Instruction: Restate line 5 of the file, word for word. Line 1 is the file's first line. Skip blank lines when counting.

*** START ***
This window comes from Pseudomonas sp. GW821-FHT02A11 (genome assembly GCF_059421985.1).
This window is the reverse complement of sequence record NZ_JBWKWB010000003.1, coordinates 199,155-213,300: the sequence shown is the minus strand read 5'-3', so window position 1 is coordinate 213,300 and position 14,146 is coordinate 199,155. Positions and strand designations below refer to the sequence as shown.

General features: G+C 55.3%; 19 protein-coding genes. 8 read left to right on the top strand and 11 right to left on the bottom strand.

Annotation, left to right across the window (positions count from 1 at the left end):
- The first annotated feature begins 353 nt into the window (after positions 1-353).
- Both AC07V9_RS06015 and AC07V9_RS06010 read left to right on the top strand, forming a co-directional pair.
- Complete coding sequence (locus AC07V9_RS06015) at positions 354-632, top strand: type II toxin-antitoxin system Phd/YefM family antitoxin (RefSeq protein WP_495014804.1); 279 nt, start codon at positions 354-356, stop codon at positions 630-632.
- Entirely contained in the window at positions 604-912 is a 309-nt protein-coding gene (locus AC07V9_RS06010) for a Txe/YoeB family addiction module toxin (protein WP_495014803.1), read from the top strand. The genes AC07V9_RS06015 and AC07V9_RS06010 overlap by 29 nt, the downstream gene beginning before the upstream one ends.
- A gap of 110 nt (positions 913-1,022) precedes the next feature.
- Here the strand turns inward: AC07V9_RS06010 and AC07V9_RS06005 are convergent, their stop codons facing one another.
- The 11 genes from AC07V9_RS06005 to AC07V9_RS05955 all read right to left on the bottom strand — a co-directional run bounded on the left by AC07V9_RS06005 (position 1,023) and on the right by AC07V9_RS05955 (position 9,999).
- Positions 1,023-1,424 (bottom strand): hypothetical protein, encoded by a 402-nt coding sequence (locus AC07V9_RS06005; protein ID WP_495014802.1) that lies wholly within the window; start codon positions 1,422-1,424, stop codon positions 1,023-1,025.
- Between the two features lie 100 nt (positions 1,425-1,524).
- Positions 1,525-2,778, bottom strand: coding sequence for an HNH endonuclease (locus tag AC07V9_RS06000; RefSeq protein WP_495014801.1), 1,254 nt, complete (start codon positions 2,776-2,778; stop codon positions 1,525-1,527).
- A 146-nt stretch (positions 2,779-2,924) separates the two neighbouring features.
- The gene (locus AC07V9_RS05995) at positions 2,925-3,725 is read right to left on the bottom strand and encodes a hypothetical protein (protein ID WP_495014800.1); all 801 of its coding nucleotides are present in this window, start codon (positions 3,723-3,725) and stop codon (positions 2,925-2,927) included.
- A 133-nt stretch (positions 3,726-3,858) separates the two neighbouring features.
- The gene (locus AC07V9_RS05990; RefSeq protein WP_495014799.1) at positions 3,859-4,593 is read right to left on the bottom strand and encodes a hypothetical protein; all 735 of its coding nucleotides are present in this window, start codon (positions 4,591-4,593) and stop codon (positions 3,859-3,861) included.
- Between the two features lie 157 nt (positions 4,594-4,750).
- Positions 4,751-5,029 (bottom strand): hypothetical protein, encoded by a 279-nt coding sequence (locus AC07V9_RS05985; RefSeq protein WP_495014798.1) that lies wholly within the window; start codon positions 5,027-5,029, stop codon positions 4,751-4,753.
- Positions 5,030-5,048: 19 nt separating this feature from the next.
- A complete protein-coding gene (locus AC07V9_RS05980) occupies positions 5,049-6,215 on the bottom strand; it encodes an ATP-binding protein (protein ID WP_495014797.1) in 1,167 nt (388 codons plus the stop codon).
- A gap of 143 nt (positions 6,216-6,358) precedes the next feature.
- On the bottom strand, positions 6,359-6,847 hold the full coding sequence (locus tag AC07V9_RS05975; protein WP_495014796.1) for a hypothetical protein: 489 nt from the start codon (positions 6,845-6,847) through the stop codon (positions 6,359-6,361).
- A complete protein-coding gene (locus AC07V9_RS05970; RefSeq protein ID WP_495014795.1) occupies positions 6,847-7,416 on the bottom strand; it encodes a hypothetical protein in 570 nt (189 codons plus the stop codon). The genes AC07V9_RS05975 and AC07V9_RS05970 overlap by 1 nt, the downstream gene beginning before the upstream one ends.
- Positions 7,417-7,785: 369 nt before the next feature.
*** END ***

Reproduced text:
- The first annotated feature begins 353 nt into the window (after positions 1-353).